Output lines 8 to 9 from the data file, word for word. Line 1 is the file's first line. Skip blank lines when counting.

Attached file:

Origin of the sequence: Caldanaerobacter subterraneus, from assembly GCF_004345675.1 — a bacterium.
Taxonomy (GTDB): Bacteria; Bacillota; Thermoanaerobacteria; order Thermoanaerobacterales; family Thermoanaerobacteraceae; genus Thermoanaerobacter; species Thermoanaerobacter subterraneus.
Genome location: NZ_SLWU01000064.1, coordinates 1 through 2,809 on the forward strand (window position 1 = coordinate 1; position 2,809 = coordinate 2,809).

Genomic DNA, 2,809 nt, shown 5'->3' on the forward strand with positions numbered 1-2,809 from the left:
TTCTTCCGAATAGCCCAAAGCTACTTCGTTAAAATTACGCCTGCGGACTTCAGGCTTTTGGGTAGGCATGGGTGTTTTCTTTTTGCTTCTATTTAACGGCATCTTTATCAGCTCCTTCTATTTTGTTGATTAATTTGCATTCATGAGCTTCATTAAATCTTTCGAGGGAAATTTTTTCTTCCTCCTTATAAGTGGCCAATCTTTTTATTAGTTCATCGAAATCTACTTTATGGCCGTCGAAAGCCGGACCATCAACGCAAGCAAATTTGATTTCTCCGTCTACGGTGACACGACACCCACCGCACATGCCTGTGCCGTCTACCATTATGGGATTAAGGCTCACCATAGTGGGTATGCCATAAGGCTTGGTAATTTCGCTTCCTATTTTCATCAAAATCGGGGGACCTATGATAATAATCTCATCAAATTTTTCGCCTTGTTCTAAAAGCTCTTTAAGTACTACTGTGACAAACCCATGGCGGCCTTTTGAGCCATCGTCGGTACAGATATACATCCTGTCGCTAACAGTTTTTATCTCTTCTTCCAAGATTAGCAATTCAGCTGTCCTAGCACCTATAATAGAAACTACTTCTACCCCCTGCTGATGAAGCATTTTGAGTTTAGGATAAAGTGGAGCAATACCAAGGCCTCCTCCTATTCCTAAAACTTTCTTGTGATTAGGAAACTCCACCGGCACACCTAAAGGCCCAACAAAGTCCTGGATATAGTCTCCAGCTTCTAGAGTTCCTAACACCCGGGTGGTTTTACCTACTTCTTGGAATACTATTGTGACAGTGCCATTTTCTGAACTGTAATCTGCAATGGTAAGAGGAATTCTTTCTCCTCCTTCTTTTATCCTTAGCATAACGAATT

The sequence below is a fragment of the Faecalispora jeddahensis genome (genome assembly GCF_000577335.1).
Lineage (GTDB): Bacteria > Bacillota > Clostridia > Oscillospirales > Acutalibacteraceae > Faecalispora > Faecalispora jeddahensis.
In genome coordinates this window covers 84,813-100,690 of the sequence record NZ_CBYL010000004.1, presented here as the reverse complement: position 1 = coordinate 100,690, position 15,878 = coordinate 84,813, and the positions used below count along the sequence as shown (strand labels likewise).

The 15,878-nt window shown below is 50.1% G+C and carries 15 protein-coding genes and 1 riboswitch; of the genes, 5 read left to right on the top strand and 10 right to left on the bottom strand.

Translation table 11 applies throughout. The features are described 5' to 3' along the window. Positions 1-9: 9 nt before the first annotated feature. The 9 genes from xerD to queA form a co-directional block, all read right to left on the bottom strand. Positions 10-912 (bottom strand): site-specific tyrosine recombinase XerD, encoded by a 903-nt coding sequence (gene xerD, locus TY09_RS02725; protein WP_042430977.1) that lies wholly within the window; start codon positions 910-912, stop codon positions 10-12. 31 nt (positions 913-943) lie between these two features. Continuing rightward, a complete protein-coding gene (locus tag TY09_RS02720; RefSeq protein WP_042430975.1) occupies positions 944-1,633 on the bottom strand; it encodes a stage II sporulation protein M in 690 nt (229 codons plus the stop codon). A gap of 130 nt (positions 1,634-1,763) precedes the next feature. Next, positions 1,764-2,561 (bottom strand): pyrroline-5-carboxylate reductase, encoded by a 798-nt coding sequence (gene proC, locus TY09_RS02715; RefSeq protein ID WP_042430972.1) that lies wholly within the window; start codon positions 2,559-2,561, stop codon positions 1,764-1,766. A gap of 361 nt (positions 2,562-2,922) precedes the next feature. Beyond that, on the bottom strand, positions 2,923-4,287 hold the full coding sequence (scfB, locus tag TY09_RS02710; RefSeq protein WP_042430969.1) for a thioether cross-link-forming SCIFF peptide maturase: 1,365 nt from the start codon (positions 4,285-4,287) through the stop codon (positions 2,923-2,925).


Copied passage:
In genome coordinates this window covers 84,813-100,690 of the sequence record NZ_CBYL010000004.1, presented here as the reverse complement: position 1 = coordinate 100,690, position 15,878 = coordinate 84,813, and the positions used below count along the sequence as shown (strand labels likewise).

The 15,878-nt window shown below is 50.1% G+C and carries 15 protein-coding genes and 1 riboswitch; of the genes, 5 read left to right on the top strand and 10 right to left on the bottom strand.